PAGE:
DEA Issues Letter to E-Commerce Companies on the Sale of Pill Presses Used to Make Fentanyl Pills

WASHINGTON – The U.S. Drug Enforcement Administration issued a letter Tuesday to e-commerce companies regarding the sale of pill presses.  As regulated entities under the Controlled Substances Act (CSA), e-commerce platforms are generally required to comply with CSA recordkeeping, identification, and reporting requirements on the distribution, importation, and exportation of pill press machines.

The United States is in the midst of an unprecedented drug poisoning epidemic.  In 2022, approximately 110,757 Americans were killed by drug poisonings.  Approximately 70% of these drug poisonings involved fentanyl.  The drug cartels primarily responsible for manufacturing fentanyl and smuggling it into the United States are the Sinaloa Cartel and Jalisco Cartel.  These cartels, their members and associates, and other drug traffickers are using pill presses to shape fentanyl powder into pills, and they are using stamps to imprint markings and logos onto those pills as they are pressed.  With these tools, criminal actors are able to produce pills that look like legitimate prescription medication—like oxycodone, Xanax, and Adderall—but are not.  Those pills actually contain fentanyl and other deadly drugs.  Criminals then sell those pills on social media and in our communities, often to people who do not know that the pills are not real or that they contain deadly drugs.

In 2023, the Drug Enforcement Administration seized over 79 million fake pills containing fentanyl—a more than 33% increase from the year before.  DEA laboratory testing currently indicates that 7 out of 10 pills contain a potentially deadly dose of fentanyl. 

DEA has found that pill presses and stamps that can be used to make fentanyl pills are being offered for sale on various e-commerce platforms.  E-commerce entities selling pill press machines are generally “regulated persons” under the Controlled Substances Act, 21 U.S.C. § 802(38), and therefore, subject to the recordkeeping, identification, and reporting requirements of 21 U.S.C. § 830.  As regulated entities, e-commerce platforms are required to comply with CSA recordkeeping and reporting requirements on the distribution, importation, and exportation of pill press machines.  This means that they must collect information on the buyer and seller and provide notice to the DEA of any sale, import, export, or transfer.  Please see more detailed guidance of reporting requirements at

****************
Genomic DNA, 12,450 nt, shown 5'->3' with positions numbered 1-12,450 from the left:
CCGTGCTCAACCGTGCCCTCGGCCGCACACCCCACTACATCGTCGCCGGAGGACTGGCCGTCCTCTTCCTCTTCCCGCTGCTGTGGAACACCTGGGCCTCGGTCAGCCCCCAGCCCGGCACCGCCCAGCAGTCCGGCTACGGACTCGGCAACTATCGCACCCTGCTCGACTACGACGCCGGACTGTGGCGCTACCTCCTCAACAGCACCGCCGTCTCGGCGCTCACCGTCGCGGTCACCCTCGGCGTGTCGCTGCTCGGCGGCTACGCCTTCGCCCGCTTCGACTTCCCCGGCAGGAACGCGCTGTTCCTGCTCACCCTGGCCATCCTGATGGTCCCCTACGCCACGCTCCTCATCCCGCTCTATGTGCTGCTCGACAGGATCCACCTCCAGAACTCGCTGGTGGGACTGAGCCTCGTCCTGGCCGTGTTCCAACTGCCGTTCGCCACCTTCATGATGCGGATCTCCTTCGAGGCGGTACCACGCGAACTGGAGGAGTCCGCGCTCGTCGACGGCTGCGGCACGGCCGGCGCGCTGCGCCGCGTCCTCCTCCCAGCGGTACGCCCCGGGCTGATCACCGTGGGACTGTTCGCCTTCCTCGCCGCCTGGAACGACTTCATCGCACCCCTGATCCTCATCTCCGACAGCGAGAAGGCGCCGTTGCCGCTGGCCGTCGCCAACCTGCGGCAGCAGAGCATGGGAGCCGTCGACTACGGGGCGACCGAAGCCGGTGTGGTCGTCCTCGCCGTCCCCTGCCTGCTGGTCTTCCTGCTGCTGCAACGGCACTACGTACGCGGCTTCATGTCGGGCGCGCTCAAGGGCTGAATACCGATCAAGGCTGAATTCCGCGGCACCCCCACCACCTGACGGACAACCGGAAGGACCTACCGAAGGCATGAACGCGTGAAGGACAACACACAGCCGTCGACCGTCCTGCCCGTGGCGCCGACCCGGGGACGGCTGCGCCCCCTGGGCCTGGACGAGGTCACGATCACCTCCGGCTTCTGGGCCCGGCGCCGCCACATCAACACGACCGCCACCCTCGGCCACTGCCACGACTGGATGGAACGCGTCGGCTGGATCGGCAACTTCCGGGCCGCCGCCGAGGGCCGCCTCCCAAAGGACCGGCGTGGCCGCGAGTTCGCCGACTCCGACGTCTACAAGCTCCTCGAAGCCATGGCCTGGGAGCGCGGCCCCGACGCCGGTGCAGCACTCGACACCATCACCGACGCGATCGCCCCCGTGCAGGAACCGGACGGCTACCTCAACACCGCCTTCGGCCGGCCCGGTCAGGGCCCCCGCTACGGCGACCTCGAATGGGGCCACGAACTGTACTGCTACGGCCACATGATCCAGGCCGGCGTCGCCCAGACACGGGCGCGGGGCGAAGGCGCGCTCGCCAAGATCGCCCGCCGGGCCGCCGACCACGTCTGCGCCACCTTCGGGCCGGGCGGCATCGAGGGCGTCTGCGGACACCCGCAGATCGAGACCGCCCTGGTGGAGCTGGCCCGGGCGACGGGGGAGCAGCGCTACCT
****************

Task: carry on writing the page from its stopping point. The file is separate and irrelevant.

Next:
In 2019, DEA launched the Industry Liaison Project, in which it engaged with more than two dozen e-commerce companies, websites, and domain registrars about the sale of pill presses online and related regulatory requirements.  In response to this outreach, several companies—including Amazon and Etsy—banned the sale of pill presses and stamps altogether and removed these products from their websites.

“Drug traffickers are killing Americans by selling fentanyl hidden in fake pills made to look like real prescription medicines.  This is possible because drug traffickers are able to buy the tools they need, like pill presses and stamps, online,” said DEA Administrator Anne Milgram.  “E-commerce platforms cannot turn a blind eye to the fentanyl crisis and to the sale of pill presses on their platforms.  They must do their part to protect the public, and when they do not, DEA will hold them accountable.”

DEA will continue to use every tool at its disposal to help fight this drug poisoning and overdose crisis and to save American lives.

For more information on tableting and encapsulating machines, visit DEA pill press resource webpage.  For more information on fentanyl and fake pills, visit One Pill Can Kill |

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